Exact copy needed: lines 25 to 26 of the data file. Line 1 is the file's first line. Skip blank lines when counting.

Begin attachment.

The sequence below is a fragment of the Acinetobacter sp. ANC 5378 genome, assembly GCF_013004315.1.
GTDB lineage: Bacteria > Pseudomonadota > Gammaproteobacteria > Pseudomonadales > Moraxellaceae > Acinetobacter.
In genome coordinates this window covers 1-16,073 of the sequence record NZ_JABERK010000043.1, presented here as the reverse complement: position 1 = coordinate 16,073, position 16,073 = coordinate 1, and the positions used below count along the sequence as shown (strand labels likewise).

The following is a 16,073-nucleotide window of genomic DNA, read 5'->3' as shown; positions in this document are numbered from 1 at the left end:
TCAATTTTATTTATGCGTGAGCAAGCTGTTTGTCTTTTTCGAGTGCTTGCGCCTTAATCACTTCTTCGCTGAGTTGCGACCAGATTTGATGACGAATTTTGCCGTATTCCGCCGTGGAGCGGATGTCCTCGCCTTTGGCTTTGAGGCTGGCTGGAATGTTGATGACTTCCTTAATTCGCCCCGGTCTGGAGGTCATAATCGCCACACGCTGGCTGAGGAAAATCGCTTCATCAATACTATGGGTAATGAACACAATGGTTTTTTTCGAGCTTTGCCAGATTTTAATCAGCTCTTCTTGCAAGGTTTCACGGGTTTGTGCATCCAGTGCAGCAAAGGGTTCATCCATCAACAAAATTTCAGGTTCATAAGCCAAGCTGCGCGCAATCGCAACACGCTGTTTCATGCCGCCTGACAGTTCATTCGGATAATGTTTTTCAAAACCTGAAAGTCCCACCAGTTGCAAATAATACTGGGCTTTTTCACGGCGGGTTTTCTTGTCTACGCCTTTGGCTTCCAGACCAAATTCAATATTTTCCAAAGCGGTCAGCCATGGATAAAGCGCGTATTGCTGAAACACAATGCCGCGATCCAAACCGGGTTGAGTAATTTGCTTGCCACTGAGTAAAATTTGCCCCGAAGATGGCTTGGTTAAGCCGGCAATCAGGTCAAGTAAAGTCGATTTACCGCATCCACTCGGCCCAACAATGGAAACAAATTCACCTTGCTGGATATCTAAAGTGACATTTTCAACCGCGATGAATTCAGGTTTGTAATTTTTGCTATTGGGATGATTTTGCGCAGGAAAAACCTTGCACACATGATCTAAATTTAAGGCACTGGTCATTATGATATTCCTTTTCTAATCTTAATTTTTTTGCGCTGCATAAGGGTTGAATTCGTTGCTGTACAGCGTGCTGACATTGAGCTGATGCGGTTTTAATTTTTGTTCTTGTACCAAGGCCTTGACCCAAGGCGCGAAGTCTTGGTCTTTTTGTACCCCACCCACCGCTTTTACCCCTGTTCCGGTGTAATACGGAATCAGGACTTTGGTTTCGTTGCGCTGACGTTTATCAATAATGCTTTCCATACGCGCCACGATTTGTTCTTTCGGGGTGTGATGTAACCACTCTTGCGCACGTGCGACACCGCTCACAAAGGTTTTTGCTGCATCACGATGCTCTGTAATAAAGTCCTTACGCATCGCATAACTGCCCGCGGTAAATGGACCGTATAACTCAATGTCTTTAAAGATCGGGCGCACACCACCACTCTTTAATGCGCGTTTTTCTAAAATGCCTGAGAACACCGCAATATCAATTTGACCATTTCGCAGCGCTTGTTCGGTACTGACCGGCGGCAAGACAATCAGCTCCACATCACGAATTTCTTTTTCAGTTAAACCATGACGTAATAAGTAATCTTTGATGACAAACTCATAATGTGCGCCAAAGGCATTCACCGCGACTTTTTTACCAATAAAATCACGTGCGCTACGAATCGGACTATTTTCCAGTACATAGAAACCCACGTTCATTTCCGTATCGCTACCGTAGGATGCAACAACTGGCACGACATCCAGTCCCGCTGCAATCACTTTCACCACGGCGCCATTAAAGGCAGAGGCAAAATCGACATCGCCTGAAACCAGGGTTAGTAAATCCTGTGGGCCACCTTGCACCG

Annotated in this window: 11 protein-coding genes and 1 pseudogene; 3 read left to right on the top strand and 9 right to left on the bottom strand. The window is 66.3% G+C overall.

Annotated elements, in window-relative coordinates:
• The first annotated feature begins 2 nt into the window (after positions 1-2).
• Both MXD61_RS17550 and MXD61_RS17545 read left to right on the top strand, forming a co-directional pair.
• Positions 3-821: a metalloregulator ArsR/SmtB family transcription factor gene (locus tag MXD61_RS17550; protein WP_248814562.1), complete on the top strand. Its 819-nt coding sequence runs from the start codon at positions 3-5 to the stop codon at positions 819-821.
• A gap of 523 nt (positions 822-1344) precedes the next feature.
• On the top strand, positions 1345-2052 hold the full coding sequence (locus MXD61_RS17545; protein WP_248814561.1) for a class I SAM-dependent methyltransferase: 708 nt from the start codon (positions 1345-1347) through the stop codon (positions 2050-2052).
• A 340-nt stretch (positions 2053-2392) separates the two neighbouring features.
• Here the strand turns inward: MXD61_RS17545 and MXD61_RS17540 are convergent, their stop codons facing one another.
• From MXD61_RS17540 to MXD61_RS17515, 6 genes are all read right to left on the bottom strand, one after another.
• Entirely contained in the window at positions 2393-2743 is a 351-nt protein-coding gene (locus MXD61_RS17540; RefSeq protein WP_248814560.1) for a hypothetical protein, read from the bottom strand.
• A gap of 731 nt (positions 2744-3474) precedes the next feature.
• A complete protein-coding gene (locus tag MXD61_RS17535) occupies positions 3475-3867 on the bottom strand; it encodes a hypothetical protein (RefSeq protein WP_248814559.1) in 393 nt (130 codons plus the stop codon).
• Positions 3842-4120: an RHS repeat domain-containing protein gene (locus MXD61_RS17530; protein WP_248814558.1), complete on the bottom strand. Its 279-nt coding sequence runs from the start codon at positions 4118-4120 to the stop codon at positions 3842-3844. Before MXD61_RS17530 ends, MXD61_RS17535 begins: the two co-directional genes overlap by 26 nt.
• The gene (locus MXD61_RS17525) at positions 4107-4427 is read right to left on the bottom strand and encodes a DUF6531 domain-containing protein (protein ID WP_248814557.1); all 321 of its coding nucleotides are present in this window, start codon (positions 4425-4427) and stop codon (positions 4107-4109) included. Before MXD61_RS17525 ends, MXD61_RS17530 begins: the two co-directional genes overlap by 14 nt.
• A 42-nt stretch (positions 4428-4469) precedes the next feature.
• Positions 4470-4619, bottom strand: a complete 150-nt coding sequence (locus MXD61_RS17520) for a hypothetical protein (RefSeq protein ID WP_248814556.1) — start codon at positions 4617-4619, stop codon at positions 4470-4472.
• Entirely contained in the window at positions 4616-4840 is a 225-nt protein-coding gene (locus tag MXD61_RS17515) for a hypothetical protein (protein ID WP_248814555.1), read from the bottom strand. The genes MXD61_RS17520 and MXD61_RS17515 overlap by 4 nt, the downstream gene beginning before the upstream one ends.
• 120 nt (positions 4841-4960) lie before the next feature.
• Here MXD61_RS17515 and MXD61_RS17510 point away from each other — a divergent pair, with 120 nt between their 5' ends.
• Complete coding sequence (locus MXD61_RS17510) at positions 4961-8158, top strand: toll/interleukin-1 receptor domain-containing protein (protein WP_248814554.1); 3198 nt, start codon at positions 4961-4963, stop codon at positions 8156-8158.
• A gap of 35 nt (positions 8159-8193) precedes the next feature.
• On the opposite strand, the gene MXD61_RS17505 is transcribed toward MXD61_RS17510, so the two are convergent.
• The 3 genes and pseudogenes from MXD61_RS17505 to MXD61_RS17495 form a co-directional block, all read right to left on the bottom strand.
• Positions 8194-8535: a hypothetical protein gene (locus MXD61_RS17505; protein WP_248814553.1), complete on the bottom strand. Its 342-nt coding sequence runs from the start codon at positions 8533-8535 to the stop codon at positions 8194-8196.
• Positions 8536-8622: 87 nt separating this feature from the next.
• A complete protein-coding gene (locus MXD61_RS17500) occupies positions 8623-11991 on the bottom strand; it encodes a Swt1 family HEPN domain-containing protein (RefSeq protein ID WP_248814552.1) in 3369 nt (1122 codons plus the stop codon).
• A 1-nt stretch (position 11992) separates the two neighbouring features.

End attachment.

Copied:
• Here MXD61_RS17515 and MXD61_RS17510 point away from each other — a divergent pair, with 120 nt between their 5' ends.
• Complete coding sequence (locus MXD61_RS17510) at positions 4961-8158, top strand: toll/interleukin-1 receptor domain-containing protein (protein WP_248814554.1); 3198 nt, start codon at positions 4961-4963, stop codon at positions 8156-8158.